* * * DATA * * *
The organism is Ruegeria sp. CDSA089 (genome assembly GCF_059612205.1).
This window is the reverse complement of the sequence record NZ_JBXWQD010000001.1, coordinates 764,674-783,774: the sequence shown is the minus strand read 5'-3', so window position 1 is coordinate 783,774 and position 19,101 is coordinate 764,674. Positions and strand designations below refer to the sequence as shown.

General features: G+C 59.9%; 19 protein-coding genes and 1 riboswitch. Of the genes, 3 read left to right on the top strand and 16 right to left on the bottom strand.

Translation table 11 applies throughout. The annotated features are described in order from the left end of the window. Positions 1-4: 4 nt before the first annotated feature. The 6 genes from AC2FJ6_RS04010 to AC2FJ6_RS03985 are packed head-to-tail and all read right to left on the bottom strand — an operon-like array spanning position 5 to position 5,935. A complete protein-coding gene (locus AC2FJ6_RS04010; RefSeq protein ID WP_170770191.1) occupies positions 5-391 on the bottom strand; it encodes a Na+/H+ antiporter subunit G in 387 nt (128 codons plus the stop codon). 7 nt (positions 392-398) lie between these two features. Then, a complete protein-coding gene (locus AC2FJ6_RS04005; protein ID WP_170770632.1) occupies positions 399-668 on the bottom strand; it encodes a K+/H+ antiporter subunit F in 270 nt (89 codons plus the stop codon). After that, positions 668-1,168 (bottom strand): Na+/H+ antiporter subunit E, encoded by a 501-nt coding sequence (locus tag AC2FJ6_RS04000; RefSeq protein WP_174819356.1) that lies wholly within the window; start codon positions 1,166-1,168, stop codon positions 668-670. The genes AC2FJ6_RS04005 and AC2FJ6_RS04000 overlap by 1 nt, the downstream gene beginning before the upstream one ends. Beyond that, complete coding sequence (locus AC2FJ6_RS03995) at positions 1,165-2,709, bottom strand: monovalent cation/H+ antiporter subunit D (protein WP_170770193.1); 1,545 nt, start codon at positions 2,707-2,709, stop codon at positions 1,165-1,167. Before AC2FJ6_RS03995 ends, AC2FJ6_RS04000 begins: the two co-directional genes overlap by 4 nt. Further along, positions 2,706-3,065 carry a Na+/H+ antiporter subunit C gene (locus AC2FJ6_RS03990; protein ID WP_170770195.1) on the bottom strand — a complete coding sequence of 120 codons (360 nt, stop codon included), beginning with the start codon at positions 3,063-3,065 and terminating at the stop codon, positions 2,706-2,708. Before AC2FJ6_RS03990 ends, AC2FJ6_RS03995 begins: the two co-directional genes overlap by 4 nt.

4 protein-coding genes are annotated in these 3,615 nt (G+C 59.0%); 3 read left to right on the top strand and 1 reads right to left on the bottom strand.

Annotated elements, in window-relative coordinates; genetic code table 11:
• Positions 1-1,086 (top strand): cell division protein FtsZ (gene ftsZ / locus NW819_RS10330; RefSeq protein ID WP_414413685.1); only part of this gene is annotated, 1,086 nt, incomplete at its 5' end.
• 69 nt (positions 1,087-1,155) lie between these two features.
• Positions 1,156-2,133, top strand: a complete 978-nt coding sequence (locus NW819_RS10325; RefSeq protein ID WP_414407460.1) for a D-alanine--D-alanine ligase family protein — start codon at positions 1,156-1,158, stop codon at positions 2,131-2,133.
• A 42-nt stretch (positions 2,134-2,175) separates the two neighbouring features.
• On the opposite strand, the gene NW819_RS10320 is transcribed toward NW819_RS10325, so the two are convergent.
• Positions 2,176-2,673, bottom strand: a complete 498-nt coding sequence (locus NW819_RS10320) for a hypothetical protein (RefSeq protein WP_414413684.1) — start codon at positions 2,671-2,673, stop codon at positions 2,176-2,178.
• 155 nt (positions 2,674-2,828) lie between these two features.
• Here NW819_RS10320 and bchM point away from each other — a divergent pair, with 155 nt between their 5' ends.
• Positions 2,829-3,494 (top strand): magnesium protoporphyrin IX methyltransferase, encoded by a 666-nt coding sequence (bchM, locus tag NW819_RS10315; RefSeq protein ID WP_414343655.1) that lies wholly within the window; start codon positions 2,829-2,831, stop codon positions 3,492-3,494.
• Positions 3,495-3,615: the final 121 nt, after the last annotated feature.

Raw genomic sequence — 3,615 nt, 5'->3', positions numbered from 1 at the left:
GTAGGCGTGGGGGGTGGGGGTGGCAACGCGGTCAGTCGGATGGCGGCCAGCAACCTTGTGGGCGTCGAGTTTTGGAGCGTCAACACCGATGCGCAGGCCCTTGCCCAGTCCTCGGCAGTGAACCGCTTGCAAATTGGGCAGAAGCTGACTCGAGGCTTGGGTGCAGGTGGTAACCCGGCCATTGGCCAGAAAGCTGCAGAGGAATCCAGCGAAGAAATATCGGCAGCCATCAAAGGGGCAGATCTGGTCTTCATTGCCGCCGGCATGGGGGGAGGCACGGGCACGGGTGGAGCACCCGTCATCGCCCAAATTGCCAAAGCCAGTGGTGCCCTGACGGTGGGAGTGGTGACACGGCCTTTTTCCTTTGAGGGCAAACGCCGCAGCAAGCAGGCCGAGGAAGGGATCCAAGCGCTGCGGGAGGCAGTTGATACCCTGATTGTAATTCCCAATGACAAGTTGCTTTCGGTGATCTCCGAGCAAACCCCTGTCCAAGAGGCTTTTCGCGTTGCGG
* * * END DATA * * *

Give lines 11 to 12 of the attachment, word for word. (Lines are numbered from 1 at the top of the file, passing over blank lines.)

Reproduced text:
• On the opposite strand, the gene NW819_RS10320 is transcribed toward NW819_RS10325, so the two are convergent.
• Positions 2,176-2,673, bottom strand: a complete 498-nt coding sequence (locus NW819_RS10320) for a hypothetical protein (RefSeq protein WP_414413684.1) — start codon at positions 2,671-2,673, stop codon at positions 2,176-2,178.